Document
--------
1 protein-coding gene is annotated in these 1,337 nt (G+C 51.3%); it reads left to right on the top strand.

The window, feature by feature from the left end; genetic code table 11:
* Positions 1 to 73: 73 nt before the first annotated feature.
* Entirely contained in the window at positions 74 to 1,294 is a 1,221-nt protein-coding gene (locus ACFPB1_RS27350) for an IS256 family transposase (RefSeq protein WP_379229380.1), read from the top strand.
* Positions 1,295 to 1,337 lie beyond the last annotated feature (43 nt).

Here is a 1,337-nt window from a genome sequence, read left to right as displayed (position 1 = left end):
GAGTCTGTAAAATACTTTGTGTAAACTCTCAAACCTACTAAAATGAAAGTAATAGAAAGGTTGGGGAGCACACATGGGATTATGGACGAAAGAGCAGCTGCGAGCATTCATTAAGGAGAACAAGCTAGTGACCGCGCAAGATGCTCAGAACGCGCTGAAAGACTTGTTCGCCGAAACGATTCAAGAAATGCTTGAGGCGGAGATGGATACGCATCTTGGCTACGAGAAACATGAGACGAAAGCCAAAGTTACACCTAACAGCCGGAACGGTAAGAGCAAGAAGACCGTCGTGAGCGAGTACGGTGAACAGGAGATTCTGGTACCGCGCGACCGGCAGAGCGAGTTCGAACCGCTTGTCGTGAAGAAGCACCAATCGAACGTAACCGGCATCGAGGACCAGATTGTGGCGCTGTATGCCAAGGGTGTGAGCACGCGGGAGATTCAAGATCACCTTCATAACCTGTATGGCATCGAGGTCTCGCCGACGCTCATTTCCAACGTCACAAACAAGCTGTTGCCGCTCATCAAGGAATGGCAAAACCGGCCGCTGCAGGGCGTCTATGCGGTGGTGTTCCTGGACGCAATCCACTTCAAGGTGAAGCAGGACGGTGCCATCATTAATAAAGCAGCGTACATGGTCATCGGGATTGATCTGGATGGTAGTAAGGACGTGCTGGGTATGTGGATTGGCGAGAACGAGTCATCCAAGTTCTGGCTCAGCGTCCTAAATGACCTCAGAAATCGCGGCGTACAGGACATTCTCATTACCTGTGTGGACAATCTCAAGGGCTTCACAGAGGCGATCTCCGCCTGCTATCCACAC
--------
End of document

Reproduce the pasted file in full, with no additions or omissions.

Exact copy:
1 protein-coding gene is annotated in these 1,337 nt (G+C 51.3%); it reads left to right on the top strand.

The window, feature by feature from the left end; genetic code table 11:
* Positions 1 to 73: 73 nt before the first annotated feature.
* Entirely contained in the window at positions 74 to 1,294 is a 1,221-nt protein-coding gene (locus ACFPB1_RS27350) for an IS256 family transposase (RefSeq protein WP_379229380.1), read from the top strand.
* Positions 1,295 to 1,337 lie beyond the last annotated feature (43 nt).

Here is a 1,337-nt window from a genome sequence, read left to right as displayed (position 1 = left end):
GAGTCTGTAAAATACTTTGTGTAAACTCTCAAACCTACTAAAATGAAAGTAATAGAAAGGTTGGGGAGCACACATGGGATTATGGACGAAAGAGCAGCTGCGAGCATTCATTAAGGAGAACAAGCTAGTGACCGCGCAAGATGCTCAGAACGCGCTGAAAGACTTGTTCGCCGAAACGATTCAAGAAATGCTTGAGGCGGAGATGGATACGCATCTTGGCTACGAGAAACATGAGACGAAAGCCAAAGTTACACCTAACAGCCGGAACGGTAAGAGCAAGAAGACCGTCGTGAGCGAGTACGGTGAACAGGAGATTCTGGTACCGCGCGACCGGCAGAGCGAGTTCGAACCGCTTGTCGTGAAGAAGCACCAATCGAACGTAACCGGCATCGAGGACCAGATTGTGGCGCTGTATGCCAAGGGTGTGAGCACGCGGGAGATTCAAGATCACCTTCATAACCTGTATGGCATCGAGGTCTCGCCGACGCTCATTTCCAACGTCACAAACAAGCTGTTGCCGCTCATCAAGGAATGGCAAAACCGGCCGCTGCAGGGCGTCTATGCGGTGGTGTTCCTGGACGCAATCCACTTCAAGGTGAAGCAGGACGGTGCCATCATTAATAAAGCAGCGTACATGGTCATCGGGATTGATCTGGATGGTAGTAAGGACGTGCTGGGTATGTGGATTGGCGAGAACGAGTCATCCAAGTTCTGGCTCAGCGTCCTAAATGACCTCAGAAATCGCGGCGTACAGGACATTCTCATTACCTGTGTGGACAATCTCAAGGGCTTCACAGAGGCGATCTCCGCCTGCTATCCACAC